Nando's Dictator Ad: Fast Food Chain Pulls Controversial "Last Dictator Standing" Commercials (VIDEO, UPDATE)

Johannesberg-based fast food chain Nando's is known for two things: its spicy peri-peri chicken and its racy commercials. AdAge has praised the company before for having "established a consistent identity of cheekiness" with its irreverent takes on up-to-the-minute political topics in its TV commercials and billboards. But the chain's newest series of ads, collectively called "Last Dictator Standing," are so extreme in their irreverence that some are saying that Nando's has finally gone too far.

The new ads, directed by Dean Blumberg, star a Robert Mugabe lookalike; they open with Mugabe forlornly setting a fancy dinner table for a group of now-deceased dictators, whom the ad imagines to be his great friends.

The commercial quickly cuts to Mugabe's dream, in which Mugabe runs around idyllic landscapes with each of his dictator friends as Mary Hopkins' "Those Were The Days" plays in the background. Mugabe has a watergun fight with Muammar Gaddafi, makes sand angels with Saddam Hussein and sings karaoke with Chairman Mao. Evidently, the ad folks at Nando's decided that, once they'd crossed the rubicon of making light of murderous dictators, there would be no harm in indulging in a little casual ethnic stereotyping.

What's the point of all this? At the end, the ad cuts back to Mugabe, looking sad and solitary in his dining room, and a voiceover declares that, "This time of year, no one should have to eat alone," a nod to the fact that the deposition of Gaddafi made Mugabe the last notorious dictator ruling a country in the world. The ad concludes with its first mention of Nando's: an advertisement for its "Six Pack" meal, meant to be shared by six people.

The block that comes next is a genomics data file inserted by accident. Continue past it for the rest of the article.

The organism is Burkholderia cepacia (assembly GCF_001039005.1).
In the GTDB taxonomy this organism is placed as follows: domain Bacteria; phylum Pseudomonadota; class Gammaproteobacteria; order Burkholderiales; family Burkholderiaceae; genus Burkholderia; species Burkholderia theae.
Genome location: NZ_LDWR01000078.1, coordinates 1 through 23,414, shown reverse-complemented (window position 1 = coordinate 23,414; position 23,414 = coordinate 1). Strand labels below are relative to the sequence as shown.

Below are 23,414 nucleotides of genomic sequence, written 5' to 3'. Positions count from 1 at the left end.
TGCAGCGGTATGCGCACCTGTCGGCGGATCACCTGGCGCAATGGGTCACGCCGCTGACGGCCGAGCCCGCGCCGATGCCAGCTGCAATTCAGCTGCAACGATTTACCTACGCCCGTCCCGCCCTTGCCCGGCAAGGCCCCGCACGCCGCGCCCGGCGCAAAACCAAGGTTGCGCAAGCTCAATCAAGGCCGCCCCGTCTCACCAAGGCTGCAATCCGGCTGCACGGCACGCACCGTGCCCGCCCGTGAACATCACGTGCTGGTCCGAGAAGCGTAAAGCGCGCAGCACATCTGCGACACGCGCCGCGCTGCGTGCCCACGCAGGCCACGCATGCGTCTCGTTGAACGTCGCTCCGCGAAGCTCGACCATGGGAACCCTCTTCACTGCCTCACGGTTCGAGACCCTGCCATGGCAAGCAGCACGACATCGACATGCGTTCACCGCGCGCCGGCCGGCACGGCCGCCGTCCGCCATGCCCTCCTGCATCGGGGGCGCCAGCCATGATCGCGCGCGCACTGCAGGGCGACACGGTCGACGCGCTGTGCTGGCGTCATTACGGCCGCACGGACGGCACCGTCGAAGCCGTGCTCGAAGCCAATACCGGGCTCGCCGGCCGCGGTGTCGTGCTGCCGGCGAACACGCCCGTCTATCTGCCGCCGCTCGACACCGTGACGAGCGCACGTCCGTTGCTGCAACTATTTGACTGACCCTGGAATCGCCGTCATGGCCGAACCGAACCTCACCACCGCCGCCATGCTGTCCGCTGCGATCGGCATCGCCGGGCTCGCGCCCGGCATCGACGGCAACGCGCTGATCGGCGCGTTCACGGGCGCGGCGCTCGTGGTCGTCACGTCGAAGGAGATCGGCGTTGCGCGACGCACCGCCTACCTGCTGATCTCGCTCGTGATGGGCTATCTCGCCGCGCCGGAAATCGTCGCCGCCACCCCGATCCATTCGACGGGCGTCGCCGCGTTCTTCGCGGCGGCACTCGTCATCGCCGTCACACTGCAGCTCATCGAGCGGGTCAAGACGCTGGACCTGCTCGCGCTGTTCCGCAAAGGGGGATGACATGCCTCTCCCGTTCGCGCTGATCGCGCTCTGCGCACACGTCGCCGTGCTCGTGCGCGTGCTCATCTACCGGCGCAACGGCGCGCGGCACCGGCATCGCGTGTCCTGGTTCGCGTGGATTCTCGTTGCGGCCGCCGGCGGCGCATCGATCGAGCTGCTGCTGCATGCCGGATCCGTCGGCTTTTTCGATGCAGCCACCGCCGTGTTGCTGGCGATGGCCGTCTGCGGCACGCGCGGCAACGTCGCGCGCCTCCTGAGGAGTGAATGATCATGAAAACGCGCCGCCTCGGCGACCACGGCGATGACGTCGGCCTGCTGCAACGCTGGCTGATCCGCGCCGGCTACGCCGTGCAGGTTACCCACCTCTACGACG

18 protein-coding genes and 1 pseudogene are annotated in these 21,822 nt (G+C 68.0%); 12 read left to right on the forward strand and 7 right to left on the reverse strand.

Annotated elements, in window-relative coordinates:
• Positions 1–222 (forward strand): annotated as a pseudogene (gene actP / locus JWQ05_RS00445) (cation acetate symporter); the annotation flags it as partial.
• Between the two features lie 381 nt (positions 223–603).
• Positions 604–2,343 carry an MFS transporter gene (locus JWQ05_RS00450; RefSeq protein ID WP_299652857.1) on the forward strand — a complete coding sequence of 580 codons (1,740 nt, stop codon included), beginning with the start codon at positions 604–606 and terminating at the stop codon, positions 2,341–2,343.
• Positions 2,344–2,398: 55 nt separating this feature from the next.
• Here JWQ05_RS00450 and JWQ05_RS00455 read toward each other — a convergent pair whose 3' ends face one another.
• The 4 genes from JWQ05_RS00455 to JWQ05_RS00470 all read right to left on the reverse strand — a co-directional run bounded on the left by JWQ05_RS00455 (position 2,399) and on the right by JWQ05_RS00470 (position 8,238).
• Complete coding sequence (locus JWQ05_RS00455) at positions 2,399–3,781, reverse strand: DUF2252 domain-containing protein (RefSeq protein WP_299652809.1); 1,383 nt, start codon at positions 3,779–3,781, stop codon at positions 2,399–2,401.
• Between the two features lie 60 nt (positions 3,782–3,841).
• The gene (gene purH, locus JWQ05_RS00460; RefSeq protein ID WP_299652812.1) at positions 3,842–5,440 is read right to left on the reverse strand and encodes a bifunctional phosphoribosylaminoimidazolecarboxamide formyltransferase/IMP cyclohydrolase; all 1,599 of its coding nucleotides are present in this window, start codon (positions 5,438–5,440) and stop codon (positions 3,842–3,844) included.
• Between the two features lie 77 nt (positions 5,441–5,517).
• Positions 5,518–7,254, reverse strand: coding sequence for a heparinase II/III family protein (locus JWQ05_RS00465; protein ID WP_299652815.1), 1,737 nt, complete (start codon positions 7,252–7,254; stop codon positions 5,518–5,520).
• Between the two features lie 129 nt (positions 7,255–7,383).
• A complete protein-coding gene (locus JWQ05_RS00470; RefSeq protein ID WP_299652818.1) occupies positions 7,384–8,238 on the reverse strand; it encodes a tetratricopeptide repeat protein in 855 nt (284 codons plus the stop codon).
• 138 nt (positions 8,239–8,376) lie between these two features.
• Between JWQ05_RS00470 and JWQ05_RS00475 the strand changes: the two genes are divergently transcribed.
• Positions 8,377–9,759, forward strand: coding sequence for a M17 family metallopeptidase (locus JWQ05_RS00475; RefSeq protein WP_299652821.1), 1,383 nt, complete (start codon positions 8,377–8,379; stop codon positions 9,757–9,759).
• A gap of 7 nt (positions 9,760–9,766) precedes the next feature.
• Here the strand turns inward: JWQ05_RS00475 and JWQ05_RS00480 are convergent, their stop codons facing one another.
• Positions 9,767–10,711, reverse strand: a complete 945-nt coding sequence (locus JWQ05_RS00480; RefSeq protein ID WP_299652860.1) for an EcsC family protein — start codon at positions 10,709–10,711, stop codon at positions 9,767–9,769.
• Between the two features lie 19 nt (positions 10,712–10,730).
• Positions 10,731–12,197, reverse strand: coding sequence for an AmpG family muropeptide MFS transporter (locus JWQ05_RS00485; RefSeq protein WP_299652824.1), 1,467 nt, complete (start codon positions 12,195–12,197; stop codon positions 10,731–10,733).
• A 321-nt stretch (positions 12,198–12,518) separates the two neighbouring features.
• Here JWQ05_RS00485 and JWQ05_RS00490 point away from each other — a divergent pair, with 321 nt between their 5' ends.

The ad was released by the chain on Thanksgiving, according to the Daily Mail. It's already attracted wide notice -- though Foreign Policy sniffed that the selection was a little passe. "No Mubarak?", FP blogger Joshua Keating asked.

Nando's has restaurants in 35 countries, including the U.S., with one outpost in Washington, D.C.

UPDATE 11/29 5:21 pm:

So far, most of the people offended by the ad have been politically correct observers in Europe and American. But now, The Washington Post that one of the ad's targets is upset as well. A militant youth group supporting Robert Mugabe in Zimbabwe has called "Last Dictator Standing" an affront to Zimbabwe's head of state, and is threatening a boycott unless Nando's pulls the ad. It's unclear whether the youth group's members buy enough peri-peri chicken to give the threat enough clout to make Nando's back down.

UPDATE 12/1 11:12 am:

According to the AFP, Nando's has decided to bow to the pressure and pull the "Last Dictator Standing" ad from the South African airwaves. The company cited violent threats against employees of Zimbabwe restaurants as a crucial favor in its decision. South Africa's Times Live notes that it is illegal to insult Mugabe inside Zimbabwe's borders.

Here's the commercial: